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Hot Rods Did You grow Up In The HAMB Era?

Discussion in 'The Hokey Ass Message Board' started by CAHotRodBoy, Mar 3, 2021.

  1. CAHotRodBoy
    Joined: Apr 22, 2005
    Posts: 404


    If not, how did you become a traditional hot rod fan?

    I was born in 1956 and like a lot of us here, became a car nut at an early age. The moment is well defined in my memory. In 1960 my dad bought a little run about boat as we lived near a lake. The dealer delivered it to our house and his tow vehicle was a bright red 1959 Impala convertible with white interior and top. My dad was upset with me because I was more interested in the car than the boat.

    We lived in a very rural area in northern New England so there wasn't any hot rods around. I got all my knowledge and dreams from magazines. So it was the tail end of the HAMB era. Coming of age in the early 70's (graduated high school in '74) my preferences are for that era but there were still a lot of HAMB era cars running around then. I think a lot of those cars got "updated" in the 70's and the 80's peanut M&M style cars really killed them off.

    We moved to upstate New York (Albany area) when I was an early teen and I still remember seeing my first "real" hot rod. It was a bright yellow Model A or Deuce highboy coupe (which, I don't remember) and it was very much a Milner car but this was a few years before the movie came out. It was definitely a SBC with a tunnel ram and 4 speed with black diamond tuck interior. I think it had slotted aluminums but it could have been chrome steelies like Milner's car. We used to hang out at the Pizza Hut and this car was parked in the parking lot. I remember just staring at it for hours and looking over every detail. It had roaster style headers and I remember looking at both sides of the car and wondering why the rear pipe on one side had a bigger gap between it and the firewall than the other side. Now by this time I knew what the internals of an engine looked like but it took me a minute to realize that because the connecting rods have one in front of the other that the exhaust ports would be configured the same making one side farther forward than the other.
    I studied the clutch linkage and figured out how the bell crank worked. Followed the fuel line to the mechanical pump and then up to the carbs. The intricacies of a mechanical throttle linkage for both carbs. It had velocity stacks with those chromes screens on top.
    Anyway, it was a typical late 60's style car and it had a ton of influence on me. As you can see by my avatar car, it still does. While that is my personal preference in style, I still like HAMB era cars too because those cars still showed up in magazines of the times.

    I think most of us gravitate towards cars from our youth, especial those that were around when we came of age. I'm curious how some of our younger members came to appreciate the HAMB era cars. Why do you like cars from a time that was probably before you were born?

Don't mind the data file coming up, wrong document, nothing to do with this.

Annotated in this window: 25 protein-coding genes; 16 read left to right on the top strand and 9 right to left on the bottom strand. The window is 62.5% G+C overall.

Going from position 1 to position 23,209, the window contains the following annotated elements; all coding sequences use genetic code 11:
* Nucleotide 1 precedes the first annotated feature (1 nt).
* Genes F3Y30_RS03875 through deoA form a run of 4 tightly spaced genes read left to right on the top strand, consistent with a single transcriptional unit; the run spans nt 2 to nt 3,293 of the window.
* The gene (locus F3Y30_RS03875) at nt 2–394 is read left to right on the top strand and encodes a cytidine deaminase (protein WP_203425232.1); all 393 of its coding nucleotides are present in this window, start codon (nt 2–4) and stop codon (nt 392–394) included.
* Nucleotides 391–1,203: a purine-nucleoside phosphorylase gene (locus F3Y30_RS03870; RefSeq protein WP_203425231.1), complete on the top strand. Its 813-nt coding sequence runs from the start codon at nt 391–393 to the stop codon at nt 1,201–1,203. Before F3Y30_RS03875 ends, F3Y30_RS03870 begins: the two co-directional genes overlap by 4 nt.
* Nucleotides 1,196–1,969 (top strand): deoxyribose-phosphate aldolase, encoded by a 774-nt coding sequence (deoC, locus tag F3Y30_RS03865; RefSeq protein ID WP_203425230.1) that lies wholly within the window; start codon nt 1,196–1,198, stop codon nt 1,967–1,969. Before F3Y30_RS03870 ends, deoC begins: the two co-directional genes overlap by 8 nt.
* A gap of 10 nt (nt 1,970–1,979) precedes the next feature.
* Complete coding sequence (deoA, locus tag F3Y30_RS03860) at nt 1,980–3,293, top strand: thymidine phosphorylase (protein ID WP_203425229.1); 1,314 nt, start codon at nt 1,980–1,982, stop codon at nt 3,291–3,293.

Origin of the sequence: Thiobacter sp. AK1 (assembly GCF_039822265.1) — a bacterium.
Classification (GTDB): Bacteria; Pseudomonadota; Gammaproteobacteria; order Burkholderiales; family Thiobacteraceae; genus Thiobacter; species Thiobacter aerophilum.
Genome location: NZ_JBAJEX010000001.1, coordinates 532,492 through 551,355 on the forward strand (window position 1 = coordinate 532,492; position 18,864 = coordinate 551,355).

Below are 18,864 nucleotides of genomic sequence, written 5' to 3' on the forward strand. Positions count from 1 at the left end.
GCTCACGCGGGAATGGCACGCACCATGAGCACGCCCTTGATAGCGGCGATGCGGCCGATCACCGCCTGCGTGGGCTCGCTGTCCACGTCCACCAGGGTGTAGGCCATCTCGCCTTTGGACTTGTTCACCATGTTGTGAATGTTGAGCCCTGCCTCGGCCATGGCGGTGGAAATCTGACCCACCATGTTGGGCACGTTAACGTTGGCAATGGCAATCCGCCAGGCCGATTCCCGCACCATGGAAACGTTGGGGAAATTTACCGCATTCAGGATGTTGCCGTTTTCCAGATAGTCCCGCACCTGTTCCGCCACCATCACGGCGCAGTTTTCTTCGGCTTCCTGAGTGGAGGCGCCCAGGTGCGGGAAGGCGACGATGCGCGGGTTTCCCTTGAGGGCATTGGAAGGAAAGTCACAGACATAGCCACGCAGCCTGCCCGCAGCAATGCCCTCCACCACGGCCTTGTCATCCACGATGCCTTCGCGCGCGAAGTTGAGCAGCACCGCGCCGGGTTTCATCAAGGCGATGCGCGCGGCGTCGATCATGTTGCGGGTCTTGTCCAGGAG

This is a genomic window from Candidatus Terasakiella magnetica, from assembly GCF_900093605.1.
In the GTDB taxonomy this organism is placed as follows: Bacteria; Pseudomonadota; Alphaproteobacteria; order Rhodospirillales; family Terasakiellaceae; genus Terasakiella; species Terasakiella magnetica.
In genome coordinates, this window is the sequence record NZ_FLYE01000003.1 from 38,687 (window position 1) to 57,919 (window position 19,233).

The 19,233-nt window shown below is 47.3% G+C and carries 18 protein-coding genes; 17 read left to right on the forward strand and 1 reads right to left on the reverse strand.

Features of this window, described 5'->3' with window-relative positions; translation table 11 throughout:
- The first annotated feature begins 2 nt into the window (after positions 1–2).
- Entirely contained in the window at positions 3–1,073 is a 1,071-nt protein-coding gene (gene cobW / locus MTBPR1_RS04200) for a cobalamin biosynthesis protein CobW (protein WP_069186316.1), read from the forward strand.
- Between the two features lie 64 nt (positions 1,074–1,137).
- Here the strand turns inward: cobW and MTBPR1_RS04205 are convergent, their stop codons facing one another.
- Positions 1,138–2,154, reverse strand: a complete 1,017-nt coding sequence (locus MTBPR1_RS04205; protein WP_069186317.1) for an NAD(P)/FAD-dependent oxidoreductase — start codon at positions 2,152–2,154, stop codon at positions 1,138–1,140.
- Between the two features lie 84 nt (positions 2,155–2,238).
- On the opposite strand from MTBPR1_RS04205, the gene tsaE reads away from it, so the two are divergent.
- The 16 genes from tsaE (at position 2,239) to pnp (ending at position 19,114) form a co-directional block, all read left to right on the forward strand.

2. samurai mike
    Joined: Feb 24, 2009
    Posts: 506

    samurai mike

    grow up? what's that?
  3. oldiron 440
    Joined: Dec 12, 2018
    Posts: 2,407

    oldiron 440

    Exactly, must be something for a bucket list.
  4. 0NE BAD 51 MERC
    Joined: Nov 12, 2010
    Posts: 1,482

    0NE BAD 51 MERC

    When I was 6 {1961} my Moms parents next door neighbors son had an old green car. but for a while I did not see it. Then one day my grandfather and my dad and I where siting on the front porch and Veto the neighbors son pulls up in this really low black car with a loud exhaust, but not a broken muffler loud but a really cool loud. My grandfather and my dad get up and walk down to the side walk and my grand father says "well I see you got it done." and they all started talking . Mean while my little ass is walking and staring at the coolest thing I think I had ever seen! "A few years later I swear I had the same feeling when the girls I thought had cuddies suddenly looked great in short skirts and V neck sweaters! lol " But as I looked at this cool black evil looking car I realized the grill was the same as his old green car . And as I heard them talk I heard things like chopped and shaved and decked. Did not have a clue what they where talking about untill a few years later when my older cousin gave me some Rod and custom magazines and I realized that old green car was a 49 Mercury! In 1963 I met my moms brother, my uncle Bill's 57 Pan head and in 1968 I got a ride in my dads brother in law my uncle Doug's 55 chevy with a 327 ,4 speed , fiberglass tilt front end and raider mags. Got my license in 71 and its been custom rodded machines and Harleys ever since. Some where muscle cars, some where vans and since I rediscovered Rod and Custom magazine in 89 a lot of pre 64 models including my 51 Merc "24 years and counting , my 55 Chevy {although semi pro streeted and 427 powered ,it is my version of uncle Dougs car an my 64 Merc Marauder which I am redoing into a mid 60.s super stock. I love everything custom , hot rodded and harley. and it all started with a 6 year old kid realizeing that you could take an old green car and make it a cool black one!!
    chryslerfan55, wicarnut and Budget36 like this.

  5. stuart in mn
    Joined: Nov 22, 2007
    Posts: 1,998

    stuart in mn

    I'm the same age as you. I like the HAMB era cars for the simplicity and purity of their aesthetic - let's face it, the style of hot rods in 1974 was pretty questionable. :)
    mgtstumpy likes this.
  6. bobkatrods